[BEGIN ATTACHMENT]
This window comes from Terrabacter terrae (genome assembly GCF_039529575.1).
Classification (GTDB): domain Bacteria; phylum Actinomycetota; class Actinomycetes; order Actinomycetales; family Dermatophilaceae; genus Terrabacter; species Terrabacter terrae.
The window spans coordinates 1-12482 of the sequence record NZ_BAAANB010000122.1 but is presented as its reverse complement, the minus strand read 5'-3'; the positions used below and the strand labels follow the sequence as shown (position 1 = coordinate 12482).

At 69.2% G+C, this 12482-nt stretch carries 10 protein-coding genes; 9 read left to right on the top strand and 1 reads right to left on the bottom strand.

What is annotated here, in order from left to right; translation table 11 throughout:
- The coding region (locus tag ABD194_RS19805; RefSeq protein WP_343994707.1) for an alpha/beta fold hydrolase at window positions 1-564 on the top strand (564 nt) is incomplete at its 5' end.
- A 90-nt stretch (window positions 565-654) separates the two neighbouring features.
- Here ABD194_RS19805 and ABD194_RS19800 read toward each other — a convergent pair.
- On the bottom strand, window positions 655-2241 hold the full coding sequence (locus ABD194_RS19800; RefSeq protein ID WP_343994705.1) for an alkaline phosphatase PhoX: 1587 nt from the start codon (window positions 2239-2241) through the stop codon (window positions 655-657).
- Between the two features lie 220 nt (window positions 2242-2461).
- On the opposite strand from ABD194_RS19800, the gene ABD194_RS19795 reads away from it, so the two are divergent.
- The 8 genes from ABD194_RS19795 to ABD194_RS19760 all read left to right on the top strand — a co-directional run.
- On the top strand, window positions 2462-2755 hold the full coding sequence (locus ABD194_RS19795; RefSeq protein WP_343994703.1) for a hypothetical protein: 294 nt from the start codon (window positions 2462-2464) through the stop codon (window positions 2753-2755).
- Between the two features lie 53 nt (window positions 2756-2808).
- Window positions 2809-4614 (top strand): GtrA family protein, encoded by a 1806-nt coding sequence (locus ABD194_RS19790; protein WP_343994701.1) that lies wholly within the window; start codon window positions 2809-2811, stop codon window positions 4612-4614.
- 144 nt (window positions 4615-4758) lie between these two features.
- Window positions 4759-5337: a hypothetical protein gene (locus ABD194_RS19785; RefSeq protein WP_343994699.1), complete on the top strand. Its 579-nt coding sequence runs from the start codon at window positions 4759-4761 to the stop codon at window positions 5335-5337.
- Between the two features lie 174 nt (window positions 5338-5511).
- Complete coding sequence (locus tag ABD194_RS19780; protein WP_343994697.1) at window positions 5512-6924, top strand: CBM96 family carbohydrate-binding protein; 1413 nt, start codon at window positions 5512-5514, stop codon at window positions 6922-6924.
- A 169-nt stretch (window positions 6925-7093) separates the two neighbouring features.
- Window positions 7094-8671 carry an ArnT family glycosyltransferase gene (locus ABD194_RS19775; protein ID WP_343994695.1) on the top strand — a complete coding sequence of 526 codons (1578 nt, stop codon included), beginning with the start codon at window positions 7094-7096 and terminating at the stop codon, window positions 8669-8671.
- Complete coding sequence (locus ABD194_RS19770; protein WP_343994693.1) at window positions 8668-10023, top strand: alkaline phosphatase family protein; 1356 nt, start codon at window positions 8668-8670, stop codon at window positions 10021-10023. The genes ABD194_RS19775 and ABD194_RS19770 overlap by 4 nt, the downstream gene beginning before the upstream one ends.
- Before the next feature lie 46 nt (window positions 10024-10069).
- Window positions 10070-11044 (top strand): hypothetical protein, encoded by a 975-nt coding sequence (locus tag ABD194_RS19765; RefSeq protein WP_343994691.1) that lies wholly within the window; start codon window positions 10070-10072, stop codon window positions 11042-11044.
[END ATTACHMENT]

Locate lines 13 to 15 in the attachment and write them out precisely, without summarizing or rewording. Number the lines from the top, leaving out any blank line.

- On the top strand, window positions 2462-2755 hold the full coding sequence (locus ABD194_RS19795; RefSeq protein WP_343994703.1) for a hypothetical protein: 294 nt from the start codon (window positions 2462-2464) through the stop codon (window positions 2753-2755).
- Between the two features lie 53 nt (window positions 2756-2808).
- Window positions 2809-4614 (top strand): GtrA family protein, encoded by a 1806-nt coding sequence (locus ABD194_RS19790; protein WP_343994701.1) that lies wholly within the window; start codon window positions 2809-2811, stop codon window positions 4612-4614.